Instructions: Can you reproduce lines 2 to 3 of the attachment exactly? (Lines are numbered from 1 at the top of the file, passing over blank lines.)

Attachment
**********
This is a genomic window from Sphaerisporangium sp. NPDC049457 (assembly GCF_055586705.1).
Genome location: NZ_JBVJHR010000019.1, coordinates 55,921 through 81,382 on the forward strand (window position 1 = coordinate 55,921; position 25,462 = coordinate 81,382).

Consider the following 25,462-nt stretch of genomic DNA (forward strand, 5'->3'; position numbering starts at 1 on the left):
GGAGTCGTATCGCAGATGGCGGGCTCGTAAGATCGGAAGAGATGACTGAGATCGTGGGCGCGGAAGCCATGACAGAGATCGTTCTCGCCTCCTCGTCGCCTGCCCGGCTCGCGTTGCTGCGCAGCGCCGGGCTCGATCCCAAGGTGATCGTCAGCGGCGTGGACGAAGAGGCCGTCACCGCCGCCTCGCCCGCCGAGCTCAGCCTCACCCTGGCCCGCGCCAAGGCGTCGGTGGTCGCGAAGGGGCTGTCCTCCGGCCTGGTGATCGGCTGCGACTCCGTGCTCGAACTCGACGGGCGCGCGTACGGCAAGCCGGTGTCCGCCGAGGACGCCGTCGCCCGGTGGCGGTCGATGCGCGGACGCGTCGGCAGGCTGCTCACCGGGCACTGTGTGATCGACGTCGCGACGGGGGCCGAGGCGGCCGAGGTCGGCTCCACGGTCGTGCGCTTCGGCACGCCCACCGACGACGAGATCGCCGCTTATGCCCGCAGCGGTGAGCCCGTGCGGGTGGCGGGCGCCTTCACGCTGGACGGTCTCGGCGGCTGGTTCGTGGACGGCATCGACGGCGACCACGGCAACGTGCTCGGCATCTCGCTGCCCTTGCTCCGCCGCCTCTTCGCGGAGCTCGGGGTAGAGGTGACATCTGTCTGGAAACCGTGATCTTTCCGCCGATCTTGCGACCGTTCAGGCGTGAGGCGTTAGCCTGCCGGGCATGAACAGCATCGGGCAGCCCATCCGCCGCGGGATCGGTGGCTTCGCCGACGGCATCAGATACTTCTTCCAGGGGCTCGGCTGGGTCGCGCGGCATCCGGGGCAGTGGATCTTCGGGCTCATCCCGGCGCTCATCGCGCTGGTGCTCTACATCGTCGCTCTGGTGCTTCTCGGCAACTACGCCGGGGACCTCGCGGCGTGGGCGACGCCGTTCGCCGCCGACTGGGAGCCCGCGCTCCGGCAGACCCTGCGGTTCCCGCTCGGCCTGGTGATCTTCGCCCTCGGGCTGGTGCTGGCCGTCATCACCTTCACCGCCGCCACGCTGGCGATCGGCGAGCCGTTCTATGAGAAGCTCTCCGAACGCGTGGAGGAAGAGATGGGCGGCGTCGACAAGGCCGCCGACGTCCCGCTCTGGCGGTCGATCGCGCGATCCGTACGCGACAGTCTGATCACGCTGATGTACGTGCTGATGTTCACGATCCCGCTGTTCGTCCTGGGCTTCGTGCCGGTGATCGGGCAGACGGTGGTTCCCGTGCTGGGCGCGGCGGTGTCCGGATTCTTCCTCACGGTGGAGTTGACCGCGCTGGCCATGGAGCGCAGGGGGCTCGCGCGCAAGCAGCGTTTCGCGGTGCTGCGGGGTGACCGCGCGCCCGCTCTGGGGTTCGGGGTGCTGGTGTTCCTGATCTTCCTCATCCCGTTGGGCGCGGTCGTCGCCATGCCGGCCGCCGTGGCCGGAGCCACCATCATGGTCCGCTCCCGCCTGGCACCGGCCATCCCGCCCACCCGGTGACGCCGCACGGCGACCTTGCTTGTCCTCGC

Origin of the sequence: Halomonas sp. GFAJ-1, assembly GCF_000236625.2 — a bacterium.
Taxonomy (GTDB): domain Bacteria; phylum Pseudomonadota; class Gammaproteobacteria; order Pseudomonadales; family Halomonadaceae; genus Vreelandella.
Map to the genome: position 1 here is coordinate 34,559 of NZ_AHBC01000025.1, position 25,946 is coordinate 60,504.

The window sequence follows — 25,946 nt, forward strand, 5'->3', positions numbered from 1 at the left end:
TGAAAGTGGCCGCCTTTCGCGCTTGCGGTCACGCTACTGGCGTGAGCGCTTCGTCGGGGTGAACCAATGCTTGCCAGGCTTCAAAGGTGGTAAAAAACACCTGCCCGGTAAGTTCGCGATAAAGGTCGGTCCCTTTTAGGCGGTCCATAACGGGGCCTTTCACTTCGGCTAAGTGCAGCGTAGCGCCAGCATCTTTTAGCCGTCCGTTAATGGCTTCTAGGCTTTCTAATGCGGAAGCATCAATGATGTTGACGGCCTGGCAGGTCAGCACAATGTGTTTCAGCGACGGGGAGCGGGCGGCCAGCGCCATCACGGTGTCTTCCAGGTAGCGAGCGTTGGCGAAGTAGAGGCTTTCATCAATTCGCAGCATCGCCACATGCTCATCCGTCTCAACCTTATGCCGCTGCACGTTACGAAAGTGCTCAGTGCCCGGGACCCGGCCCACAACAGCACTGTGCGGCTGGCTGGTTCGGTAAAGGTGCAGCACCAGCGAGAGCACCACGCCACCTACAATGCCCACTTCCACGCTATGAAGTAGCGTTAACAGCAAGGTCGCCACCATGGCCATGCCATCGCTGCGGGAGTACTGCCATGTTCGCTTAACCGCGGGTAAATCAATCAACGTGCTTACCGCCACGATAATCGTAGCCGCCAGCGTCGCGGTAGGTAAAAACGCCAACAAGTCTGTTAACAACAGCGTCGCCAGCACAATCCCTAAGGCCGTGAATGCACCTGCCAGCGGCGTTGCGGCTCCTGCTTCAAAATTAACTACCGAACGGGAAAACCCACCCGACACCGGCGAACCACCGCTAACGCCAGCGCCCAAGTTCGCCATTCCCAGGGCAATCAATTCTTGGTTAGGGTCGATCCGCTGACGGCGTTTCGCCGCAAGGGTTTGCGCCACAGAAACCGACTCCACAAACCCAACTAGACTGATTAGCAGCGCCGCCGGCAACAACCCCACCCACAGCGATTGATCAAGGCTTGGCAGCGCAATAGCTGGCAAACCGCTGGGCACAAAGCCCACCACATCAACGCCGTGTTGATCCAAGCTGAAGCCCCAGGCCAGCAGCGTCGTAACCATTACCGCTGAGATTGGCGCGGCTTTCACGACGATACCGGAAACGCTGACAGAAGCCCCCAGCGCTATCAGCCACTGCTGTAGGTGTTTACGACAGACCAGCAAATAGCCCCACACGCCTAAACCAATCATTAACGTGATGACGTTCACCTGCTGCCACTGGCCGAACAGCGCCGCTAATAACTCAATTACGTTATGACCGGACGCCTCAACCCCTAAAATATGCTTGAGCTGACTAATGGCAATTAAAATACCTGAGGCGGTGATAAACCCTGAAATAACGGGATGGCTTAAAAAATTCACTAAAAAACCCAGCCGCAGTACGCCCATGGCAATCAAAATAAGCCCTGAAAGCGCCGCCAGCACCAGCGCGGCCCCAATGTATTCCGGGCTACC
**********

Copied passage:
Genome location: NZ_JBVJHR010000019.1, coordinates 55,921 through 81,382 on the forward strand (window position 1 = coordinate 55,921; position 25,462 = coordinate 81,382).

Consider the following 25,462-nt stretch of genomic DNA (forward strand, 5'->3'; position numbering starts at 1 on the left):